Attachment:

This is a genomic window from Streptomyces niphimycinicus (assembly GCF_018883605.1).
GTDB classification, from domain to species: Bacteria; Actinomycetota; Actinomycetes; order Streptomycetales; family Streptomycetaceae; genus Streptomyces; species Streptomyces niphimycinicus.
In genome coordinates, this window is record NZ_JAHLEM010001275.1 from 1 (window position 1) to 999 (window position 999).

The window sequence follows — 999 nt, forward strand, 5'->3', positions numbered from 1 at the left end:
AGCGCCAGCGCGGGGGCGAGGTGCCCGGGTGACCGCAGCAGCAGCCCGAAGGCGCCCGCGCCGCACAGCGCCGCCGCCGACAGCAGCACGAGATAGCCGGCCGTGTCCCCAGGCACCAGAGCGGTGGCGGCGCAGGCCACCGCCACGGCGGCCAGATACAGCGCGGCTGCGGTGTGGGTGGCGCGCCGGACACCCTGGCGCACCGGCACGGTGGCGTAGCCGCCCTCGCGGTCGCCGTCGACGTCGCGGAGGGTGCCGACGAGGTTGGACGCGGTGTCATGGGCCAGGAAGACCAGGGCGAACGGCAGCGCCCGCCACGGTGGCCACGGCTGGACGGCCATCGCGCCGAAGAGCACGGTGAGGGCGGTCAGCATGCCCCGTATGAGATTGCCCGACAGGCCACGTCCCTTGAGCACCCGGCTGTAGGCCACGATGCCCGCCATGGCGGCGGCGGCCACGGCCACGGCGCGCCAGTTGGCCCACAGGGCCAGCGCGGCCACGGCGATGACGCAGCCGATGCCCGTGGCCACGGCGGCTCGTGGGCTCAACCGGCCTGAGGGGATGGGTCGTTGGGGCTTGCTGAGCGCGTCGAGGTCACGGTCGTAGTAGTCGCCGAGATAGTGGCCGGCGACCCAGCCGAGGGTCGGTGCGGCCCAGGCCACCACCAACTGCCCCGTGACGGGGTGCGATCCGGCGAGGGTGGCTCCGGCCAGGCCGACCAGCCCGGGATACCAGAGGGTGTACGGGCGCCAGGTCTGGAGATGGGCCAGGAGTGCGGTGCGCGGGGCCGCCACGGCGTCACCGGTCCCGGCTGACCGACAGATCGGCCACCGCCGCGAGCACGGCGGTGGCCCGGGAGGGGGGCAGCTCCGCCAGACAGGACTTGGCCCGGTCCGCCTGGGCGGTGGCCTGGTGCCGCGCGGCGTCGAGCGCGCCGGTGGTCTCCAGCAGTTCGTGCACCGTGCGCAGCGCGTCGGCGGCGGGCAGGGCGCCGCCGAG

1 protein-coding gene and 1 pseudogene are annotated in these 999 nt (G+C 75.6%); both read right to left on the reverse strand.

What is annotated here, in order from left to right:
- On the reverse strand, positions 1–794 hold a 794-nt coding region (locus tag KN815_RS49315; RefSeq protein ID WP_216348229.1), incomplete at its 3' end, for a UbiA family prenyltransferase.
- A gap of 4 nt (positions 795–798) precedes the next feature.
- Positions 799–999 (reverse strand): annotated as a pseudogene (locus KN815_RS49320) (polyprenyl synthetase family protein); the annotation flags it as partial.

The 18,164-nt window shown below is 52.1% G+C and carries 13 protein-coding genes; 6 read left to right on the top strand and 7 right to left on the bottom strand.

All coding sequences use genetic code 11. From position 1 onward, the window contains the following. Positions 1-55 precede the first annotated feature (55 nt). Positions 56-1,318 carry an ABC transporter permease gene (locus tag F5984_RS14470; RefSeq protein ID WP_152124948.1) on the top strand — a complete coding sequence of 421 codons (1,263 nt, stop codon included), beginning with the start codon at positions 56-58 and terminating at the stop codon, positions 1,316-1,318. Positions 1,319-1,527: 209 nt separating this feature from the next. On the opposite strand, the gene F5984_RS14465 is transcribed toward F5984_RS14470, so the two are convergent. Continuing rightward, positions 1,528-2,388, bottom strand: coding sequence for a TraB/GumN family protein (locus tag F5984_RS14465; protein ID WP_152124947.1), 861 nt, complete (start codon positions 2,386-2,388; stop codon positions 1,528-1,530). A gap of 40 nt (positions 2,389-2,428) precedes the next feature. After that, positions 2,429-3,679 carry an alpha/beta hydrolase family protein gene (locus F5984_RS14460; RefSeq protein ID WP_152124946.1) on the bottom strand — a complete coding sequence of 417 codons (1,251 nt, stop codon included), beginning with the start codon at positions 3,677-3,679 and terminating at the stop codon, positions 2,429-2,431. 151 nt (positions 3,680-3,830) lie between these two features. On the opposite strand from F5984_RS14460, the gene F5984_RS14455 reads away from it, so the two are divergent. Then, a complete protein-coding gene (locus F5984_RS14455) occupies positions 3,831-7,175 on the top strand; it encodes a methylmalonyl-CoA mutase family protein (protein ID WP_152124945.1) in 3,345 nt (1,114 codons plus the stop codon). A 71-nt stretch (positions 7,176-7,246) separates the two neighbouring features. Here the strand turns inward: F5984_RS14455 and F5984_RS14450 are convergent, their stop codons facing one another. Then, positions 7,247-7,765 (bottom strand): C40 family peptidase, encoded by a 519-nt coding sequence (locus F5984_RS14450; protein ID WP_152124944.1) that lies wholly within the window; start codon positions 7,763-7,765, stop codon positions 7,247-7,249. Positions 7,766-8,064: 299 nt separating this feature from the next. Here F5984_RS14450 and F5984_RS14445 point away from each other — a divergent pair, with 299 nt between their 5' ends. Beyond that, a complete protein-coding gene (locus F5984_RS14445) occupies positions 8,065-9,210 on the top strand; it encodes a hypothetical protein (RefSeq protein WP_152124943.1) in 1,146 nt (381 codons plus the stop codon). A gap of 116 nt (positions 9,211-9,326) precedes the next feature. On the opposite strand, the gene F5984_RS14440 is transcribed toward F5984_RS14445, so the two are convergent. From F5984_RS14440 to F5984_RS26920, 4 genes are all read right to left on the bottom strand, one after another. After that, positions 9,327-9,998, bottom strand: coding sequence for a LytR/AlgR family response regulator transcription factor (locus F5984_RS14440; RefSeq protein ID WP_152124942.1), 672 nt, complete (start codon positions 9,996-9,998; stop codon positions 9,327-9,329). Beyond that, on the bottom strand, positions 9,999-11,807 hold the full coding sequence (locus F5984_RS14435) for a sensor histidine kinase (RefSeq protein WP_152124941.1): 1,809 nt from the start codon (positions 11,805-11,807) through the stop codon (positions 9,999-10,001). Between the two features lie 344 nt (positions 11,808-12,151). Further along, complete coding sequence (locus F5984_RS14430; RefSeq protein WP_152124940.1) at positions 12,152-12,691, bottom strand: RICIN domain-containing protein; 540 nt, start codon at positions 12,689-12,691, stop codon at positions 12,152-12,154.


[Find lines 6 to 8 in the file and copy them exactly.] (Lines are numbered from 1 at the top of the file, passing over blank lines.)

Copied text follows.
1 protein-coding gene and 1 pseudogene are annotated in these 999 nt (G+C 75.6%); both read right to left on the reverse strand.

What is annotated here, in order from left to right:
- On the reverse strand, positions 1–794 hold a 794-nt coding region (locus tag KN815_RS49315; RefSeq protein ID WP_216348229.1), incomplete at its 3' end, for a UbiA family prenyltransferase.